Wantage is an ideal place for a visit, combining the town and it’s museum, with walking on the Ridgeway. Its charm attracts many visitors who enjoy easy access to the countryside and the freedom of the Ridgway National Trail, just 2 miles south of the town. Wantage is home to a wide variety of shops to cater for everyday needs. Alongside well-known chain stores, there are several independent and specialist shops within the town. There are numerous restaurants, cafés and public houses to suit all tastes.
Wantage and the surrounding area has many friendly local clubs, groups and societies to suit all interests and abilities. Whether you want to improve your gardening skills, learn photography in the Camera Club or just grab a coffee and meet friendly like-minded people, there are plenty of options for you to choose from in and around the town.
Those seeking a little more activity within the town and surrounding area have a wide range to choose from, whether that’s a stroll along Letcombe Brook, join the local Morris dancers, or visit Betjeman Millennium Park. Here you will find winding footpaths through trees and wildflowers, connecting a poetry trail of stones each inscribed with lines from Sir John Betjeman’s work.
Wantage is the birthplace of King Alfred the Great. Under his leadership warring tribes were united and so began the formation of the English nation. Anyone with an interest in English history cannot miss Wantage. Close by you’ll find the Iron Age forts of Segsbury and Uffington Castle, the burial mound Waylands Smithy and the Uffington White Horse.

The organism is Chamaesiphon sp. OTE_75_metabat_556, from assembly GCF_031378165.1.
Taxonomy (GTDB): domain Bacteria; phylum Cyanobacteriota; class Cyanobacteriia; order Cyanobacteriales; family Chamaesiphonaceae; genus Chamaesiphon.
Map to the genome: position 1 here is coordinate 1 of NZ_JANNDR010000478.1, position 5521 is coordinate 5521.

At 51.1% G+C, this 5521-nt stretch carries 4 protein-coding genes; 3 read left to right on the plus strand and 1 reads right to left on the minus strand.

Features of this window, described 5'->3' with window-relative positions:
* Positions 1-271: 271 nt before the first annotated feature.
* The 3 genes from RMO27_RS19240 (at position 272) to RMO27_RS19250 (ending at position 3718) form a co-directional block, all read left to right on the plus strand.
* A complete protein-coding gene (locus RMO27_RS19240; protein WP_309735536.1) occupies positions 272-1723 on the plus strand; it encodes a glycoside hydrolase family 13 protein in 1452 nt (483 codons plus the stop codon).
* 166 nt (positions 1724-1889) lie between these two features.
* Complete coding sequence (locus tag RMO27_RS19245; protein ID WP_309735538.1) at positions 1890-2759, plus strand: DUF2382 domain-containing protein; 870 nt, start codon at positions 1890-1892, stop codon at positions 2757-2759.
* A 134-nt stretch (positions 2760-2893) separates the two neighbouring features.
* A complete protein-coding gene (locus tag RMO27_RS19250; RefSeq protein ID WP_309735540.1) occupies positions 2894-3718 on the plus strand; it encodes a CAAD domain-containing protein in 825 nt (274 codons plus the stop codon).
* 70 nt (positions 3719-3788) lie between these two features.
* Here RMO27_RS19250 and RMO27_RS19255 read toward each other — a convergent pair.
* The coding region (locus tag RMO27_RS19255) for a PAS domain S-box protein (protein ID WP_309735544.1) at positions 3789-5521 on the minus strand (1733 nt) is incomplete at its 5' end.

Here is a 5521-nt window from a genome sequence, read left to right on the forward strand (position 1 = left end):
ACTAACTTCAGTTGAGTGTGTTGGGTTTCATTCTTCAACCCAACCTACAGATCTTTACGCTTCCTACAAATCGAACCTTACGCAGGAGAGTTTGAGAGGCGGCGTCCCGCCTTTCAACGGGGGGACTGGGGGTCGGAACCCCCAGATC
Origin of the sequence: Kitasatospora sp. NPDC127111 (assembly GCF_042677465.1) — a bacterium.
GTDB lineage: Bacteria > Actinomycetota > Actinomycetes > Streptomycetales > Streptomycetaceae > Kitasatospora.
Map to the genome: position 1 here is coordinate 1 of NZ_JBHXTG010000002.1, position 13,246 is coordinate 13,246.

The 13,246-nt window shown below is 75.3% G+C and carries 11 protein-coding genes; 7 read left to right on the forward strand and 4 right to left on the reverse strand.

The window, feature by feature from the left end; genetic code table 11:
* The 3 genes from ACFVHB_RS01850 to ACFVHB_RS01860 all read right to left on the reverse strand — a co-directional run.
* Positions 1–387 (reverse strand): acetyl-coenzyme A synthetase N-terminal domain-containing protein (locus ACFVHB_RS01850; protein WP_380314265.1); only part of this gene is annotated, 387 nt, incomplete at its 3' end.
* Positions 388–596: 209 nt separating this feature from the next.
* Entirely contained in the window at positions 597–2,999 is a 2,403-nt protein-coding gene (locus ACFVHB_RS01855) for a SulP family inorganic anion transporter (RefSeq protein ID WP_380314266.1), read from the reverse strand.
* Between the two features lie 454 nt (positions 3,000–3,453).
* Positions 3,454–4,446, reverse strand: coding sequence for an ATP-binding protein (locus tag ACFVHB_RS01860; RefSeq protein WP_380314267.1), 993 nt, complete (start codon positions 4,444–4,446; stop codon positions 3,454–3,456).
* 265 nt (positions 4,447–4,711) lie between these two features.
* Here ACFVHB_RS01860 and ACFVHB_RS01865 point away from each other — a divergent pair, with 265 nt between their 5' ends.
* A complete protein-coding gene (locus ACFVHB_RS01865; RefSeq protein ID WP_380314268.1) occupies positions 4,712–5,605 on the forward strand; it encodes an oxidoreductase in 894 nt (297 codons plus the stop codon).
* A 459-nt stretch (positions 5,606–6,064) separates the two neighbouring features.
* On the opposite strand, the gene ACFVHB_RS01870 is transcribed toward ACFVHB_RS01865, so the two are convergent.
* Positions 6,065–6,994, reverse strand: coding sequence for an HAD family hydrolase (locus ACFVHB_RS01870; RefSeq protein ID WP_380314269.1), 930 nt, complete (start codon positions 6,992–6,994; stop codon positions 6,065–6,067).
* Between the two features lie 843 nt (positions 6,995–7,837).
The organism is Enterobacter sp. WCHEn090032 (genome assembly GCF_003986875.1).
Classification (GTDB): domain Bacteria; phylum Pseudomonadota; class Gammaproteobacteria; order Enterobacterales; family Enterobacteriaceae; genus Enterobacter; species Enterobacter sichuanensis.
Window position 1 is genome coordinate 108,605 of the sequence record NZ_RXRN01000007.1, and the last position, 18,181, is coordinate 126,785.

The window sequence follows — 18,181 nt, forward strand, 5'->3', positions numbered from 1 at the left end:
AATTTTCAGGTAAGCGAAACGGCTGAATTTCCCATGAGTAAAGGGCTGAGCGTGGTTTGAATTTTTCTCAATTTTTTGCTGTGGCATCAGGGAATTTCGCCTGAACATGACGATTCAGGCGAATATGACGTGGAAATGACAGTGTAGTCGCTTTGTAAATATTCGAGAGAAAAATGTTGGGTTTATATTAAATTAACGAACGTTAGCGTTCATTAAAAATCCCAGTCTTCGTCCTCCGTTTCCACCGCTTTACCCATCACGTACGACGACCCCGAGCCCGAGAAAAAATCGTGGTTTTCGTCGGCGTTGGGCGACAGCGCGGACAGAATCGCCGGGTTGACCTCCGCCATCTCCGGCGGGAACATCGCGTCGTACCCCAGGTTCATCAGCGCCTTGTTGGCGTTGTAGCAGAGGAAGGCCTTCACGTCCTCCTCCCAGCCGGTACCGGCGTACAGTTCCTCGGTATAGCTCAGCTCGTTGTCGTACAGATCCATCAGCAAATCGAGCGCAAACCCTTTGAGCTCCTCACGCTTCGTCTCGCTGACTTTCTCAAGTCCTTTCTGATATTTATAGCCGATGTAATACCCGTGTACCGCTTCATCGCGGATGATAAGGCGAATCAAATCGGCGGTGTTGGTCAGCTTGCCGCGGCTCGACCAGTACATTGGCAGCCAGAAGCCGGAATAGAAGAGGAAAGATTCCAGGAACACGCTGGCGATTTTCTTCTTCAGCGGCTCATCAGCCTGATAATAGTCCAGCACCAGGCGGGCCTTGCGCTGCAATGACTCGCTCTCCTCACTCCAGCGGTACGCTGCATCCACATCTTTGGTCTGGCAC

The first people came to this area in prehistoric times along the Ridgeway, one of Europe’s oldest roads, following a route along the chalk downs above Wantage. It was not until Roman times when an outpost was established, where two roads crossed, close to the Letcombe Brook chalk spring, that Wantage arrived on the map.
In 848, Alfred was born in Wantage at a Royal Palace. He is the only English monarch to have the title “The Great”; in recognition of his wisdom, civilising influence and military success. Alfred defeated the Danish Vikings in battle and established the Kingdom of Wessex which became the cradle of the English nation. He introduced education and is credited with founding the Royal Navy.
The importance of Wantage as a trading centre was recognised by King Henry III in 1216 when he granted weekly trading rights to Wantage and in 1285, King Edward I issued a decree confirming the rights.
The town grew slowly throughout the mediaeval period, and during the 17th century, it became famous for its leather making, boasting, the biggest tanning yard in the country. As a result of growth, the town centre is now full of attractive Georgian and and Victorian buildings, close to the historic parish church of St Peter and St Paul.
In 1877, Lord Wantage commissioned a statue of King Alfred the Great to be erected in the Market Square. Lord Wantage is also known for his involvement in founding the British Red Cross Society.
Wantage Parish Church is the oldest surviving building in the town with parts dating back to the 13th century. Built of Bath stone in a cruciform design, most of the church dates from the 14th and 15th century. William Butterfield refurbished and renovated it in Victorian times and further renovation took place in the 1990s. As well as holding services throughout the week, the church often provides an atmospheric setting for concerts by Wantage Orchestra, the church choir and Wantage Silver Band.
Wantage Marketplace continues to act as the heart of the town with King Alfred’s statue standing in the centre. King Henry’s market rights are still upheld each Wednesday and Saturday with general markets, Farmers’ Markets and occasional French and Italian markets. There are many small shops in the square and the surrounding streets, which provide a large choice of goods and services. Welcome to Wantage!